In fact, almost all the major characters in Capernaum are migrants in one way or another. Zain’s family doesn’t have the proper papers to assert his identity. Nor does Rahil, Yonas’ mother. Their houses can be snatched away from them the moment they cease to entertain their landlords. Everybody seems to be biding their time anxiously in their tabernacle. Zain is perpetually on the move and begins dreaming of going away to Sweden when a young Syrian girl tells him about this magical land where they can do whatever they want. Only, in his case, he begins saving for it immediately, for he knows no one will come to wish him away from here.
One can argue that the chaos and miracle that form the lifeblood of the film don’t come together convincingly in the end. That the third act, so to speak, fails to match the quality and the emotional depths of the filmmaking that’s preceded it. There is a grain of truth to that argument. This section indeed feels like it was inserted for a particular dramatic effect. But that is largely true for the film in its entirety. It can appear like a miserabilist vision that deliberately enhances the effect of its carefully construed sub-plots.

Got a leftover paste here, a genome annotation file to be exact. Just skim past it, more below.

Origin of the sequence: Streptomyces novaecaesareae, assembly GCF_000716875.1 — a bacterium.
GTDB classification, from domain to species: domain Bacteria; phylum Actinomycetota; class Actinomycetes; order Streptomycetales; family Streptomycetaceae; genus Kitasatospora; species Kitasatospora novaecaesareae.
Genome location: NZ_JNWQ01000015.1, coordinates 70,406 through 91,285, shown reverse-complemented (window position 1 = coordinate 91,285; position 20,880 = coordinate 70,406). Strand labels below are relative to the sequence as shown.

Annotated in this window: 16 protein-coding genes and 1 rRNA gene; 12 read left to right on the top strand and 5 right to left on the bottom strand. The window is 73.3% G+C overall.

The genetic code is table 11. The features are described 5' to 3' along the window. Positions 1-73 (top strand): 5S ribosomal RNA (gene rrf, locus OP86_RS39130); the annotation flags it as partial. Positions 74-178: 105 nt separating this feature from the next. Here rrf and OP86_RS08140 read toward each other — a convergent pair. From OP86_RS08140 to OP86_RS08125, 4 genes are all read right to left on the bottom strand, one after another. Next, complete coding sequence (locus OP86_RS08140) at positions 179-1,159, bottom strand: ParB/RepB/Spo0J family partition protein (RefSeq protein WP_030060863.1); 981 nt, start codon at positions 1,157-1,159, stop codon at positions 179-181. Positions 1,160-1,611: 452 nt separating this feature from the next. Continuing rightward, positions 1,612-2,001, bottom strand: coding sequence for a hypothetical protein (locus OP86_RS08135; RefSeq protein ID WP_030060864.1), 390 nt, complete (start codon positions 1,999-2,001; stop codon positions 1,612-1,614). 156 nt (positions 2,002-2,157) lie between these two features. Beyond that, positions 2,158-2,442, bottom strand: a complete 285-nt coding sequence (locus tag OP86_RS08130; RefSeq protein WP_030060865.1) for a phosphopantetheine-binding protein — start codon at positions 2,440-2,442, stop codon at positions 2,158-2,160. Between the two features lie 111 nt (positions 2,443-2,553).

However, Zain’s reality is so far removed from our own, from the judges who preside over his case, perhaps even the director’s, and so agonisingly at the mercy of circumstance, that it can only be depicted as a maelstrom of emotion and desperation. All that a child like Zain might encounter while growing up in these neighbourhoods form the story and sub-plots of the film. These are situations and scenarios so disturbing that only a miracle can seem like a way to escape them. By choosing to focus on a child while telling the story of her land, Labaki makes the most significant decision of Capernaum. For even when children have ceased to believe in miracles, they are the ones most deserving of them.
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The emotional beats are inconsistent and overly melodramatic, bordering on preachy in a few instances.